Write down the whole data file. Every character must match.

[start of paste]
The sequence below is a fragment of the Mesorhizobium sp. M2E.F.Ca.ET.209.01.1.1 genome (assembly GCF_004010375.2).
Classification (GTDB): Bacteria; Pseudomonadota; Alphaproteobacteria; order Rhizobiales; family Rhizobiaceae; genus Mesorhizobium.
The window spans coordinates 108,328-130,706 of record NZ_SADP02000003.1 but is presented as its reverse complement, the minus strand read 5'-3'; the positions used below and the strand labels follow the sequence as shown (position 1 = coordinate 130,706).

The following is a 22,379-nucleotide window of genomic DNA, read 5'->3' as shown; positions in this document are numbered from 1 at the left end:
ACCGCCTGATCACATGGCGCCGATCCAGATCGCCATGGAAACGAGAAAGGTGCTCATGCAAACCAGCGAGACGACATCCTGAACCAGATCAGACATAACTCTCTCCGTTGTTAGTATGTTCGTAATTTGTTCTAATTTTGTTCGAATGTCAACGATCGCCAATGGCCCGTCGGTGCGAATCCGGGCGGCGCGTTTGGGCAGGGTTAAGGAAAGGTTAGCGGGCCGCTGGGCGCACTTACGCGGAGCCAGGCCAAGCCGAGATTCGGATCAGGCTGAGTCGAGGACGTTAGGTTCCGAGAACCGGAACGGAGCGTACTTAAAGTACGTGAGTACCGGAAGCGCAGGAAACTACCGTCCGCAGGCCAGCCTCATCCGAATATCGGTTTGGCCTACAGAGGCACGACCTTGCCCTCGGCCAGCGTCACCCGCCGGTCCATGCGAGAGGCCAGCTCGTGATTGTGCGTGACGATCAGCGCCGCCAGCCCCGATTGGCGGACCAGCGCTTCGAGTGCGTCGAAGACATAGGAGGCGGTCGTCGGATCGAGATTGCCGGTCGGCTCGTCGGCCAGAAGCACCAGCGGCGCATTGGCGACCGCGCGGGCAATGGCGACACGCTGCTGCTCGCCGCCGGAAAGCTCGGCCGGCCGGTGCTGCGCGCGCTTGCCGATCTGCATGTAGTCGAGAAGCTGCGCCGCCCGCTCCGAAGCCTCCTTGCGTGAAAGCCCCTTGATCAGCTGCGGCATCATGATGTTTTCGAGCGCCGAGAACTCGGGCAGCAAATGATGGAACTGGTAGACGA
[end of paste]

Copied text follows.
The sequence below is a fragment of the Mesorhizobium sp. M2E.F.Ca.ET.209.01.1.1 genome (assembly GCF_004010375.2).
Classification (GTDB): Bacteria; Pseudomonadota; Alphaproteobacteria; order Rhizobiales; family Rhizobiaceae; genus Mesorhizobium.
The window spans coordinates 108,328-130,706 of record NZ_SADP02000003.1 but is presented as its reverse complement, the minus strand read 5'-3'; the positions used below and the strand labels follow the sequence as shown (position 1 = coordinate 130,706).

The following is a 22,379-nucleotide window of genomic DNA, read 5'->3' as shown; positions in this document are numbered from 1 at the left end:
ACCGCCTGATCACATGGCGCCGATCCAGATCGCCATGGAAACGAGAAAGGTGCTCATGCAAACCAGCGAGACGACATCCTGAACCAGATCAGACATAACTCTCTCCGTTGTTAGTATGTTCGTAATTTGTTCTAATTTTGTTCGAATGTCAACGATCGCCAATGGCCCGTCGGTGCGAATCCGGGCGGCGCGTTTGGGCAGGGTTAAGGAAAGGTTAGCGGGCCGCTGGGCGCACTTACGCGGAGCCAGGCCAAGCCGAGATTCGGATCAGGCTGAGTCGAGGACGTTAGGTTCCGAGAACCGGAACGGAGCGTACTTAAAGTACGTGAGTACCGGAAGCGCAGGAAACTACCGTCCGCAGGCCAGCCTCATCCGAATATCGGTTTGGCCTACAGAGGCACGACCTTGCCCTCGGCCAGCGTCACCCGCCGGTCCATGCGAGAGGCCAGCTCGTGATTGTGCGTGACGATCAGCGCCGCCAGCCCCGATTGGCGGACCAGCGCTTCGAGTGCGTCGAAGACATAGGAGGCGGTCGTCGGATCGAGATTGCCGGTCGGCTCGTCGGCCAGAAGCACCAGCGGCGCATTGGCGACCGCGCGGGCAATGGCGACACGCTGCTGCTCGCCGCCGGAAAGCTCGGCCGGCCGGTGCTGCGCGCGCTTGCCGATCTGCATGTAGTCGAGAAGCTGCGCCGCCCGCTCCGAAGCCTCCTTGCGTGAAAGCCCCTTGATCAGCTGCGGCATCATGATGTTTTCGAGCGCCGAGAACTCGGGCAGCAAATGATGGAACTGGTAGACGA